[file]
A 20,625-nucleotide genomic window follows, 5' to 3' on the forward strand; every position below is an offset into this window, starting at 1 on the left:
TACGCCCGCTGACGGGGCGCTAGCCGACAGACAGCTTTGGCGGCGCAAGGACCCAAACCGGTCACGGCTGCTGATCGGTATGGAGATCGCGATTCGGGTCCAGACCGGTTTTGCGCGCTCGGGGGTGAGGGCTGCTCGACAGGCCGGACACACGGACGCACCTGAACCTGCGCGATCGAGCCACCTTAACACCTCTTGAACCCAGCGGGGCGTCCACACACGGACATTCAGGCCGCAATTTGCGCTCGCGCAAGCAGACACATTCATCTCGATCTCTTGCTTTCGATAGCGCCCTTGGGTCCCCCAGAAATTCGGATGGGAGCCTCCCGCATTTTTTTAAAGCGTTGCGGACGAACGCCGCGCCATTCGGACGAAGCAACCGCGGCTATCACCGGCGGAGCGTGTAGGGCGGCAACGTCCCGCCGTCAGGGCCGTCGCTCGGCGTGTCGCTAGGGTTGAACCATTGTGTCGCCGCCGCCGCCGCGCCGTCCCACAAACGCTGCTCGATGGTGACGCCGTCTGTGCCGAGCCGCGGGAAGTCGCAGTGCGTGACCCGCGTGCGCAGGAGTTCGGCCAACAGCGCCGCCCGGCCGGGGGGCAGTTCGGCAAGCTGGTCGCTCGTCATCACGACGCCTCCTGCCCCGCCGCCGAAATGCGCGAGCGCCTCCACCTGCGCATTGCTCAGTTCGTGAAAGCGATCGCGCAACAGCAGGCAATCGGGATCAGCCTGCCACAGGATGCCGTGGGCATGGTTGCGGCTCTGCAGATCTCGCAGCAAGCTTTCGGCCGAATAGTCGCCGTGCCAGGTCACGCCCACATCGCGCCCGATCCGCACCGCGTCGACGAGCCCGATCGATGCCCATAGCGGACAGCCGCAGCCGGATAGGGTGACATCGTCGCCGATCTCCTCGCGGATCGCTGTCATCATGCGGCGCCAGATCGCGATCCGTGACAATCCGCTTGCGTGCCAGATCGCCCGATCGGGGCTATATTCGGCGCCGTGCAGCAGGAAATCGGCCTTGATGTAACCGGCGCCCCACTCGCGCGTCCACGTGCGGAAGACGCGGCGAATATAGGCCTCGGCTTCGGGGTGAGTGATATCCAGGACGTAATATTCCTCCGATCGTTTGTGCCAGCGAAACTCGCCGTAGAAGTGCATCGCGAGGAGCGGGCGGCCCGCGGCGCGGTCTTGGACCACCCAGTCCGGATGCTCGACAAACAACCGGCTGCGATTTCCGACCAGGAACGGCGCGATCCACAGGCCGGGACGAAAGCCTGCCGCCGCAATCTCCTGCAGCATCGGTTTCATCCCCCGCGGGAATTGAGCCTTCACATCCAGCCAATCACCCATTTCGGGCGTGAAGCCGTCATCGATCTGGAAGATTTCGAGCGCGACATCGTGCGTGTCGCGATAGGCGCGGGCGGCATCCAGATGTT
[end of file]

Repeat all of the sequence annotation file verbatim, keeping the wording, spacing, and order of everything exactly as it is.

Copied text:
A 20,625-nucleotide genomic window follows, 5' to 3' on the forward strand; every position below is an offset into this window, starting at 1 on the left:
TACGCCCGCTGACGGGGCGCTAGCCGACAGACAGCTTTGGCGGCGCAAGGACCCAAACCGGTCACGGCTGCTGATCGGTATGGAGATCGCGATTCGGGTCCAGACCGGTTTTGCGCGCTCGGGGGTGAGGGCTGCTCGACAGGCCGGACACACGGACGCACCTGAACCTGCGCGATCGAGCCACCTTAACACCTCTTGAACCCAGCGGGGCGTCCACACACGGACATTCAGGCCGCAATTTGCGCTCGCGCAAGCAGACACATTCATCTCGATCTCTTGCTTTCGATAGCGCCCTTGGGTCCCCCAGAAATTCGGATGGGAGCCTCCCGCATTTTTTTAAAGCGTTGCGGACGAACGCCGCGCCATTCGGACGAAGCAACCGCGGCTATCACCGGCGGAGCGTGTAGGGCGGCAACGTCCCGCCGTCAGGGCCGTCGCTCGGCGTGTCGCTAGGGTTGAACCATTGTGTCGCCGCCGCCGCCGCGCCGTCCCACAAACGCTGCTCGATGGTGACGCCGTCTGTGCCGAGCCGCGGGAAGTCGCAGTGCGTGACCCGCGTGCGCAGGAGTTCGGCCAACAGCGCCGCCCGGCCGGGGGGCAGTTCGGCAAGCTGGTCGCTCGTCATCACGACGCCTCCTGCCCCGCCGCCGAAATGCGCGAGCGCCTCCACCTGCGCATTGCTCAGTTCGTGAAAGCGATCGCGCAACAGCAGGCAATCGGGATCAGCCTGCCACAGGATGCCGTGGGCATGGTTGCGGCTCTGCAGATCTCGCAGCAAGCTTTCGGCCGAATAGTCGCCGTGCCAGGTCACGCCCACATCGCGCCCGATCCGCACCGCGTCGACGAGCCCGATCGATGCCCATAGCGGACAGCCGCAGCCGGATAGGGTGACATCGTCGCCGATCTCCTCGCGGATCGCTGTCATCATGCGGCGCCAGATCGCGATCCGTGACAATCCGCTTGCGTGCCAGATCGCCCGATCGGGGCTATATTCGGCGCCGTGCAGCAGGAAATCGGCCTTGATGTAACCGGCGCCCCACTCGCGCGTCCACGTGCGGAAGACGCGGCGAATATAGGCCTCGGCTTCGGGGTGAGTGATATCCAGGACGTAATATTCCTCCGATCGTTTGTGCCAGCGAAACTCGCCGTAGAAGTGCATCGCGAGGAGCGGGCGGCCCGCGGCGCGGTCTTGGACCACCCAGTCCGGATGCTCGACAAACAACCGGCTGCGATTTCCGACCAGGAACGGCGCGATCCACAGGCCGGGACGAAAGCCTGCCGCCGCAATCTCCTGCAGCATCGGTTTCATCCCCCGCGGGAATTGAGCCTTCACATCCAGCCAATCACCCATTTCGGGCGTGAAGCCGTCATCGATCTGGAAGATTTCGAGCGCGACATCGTGCGTGTCGCGATAGGCGCGGGCGGCATCCAGATGTT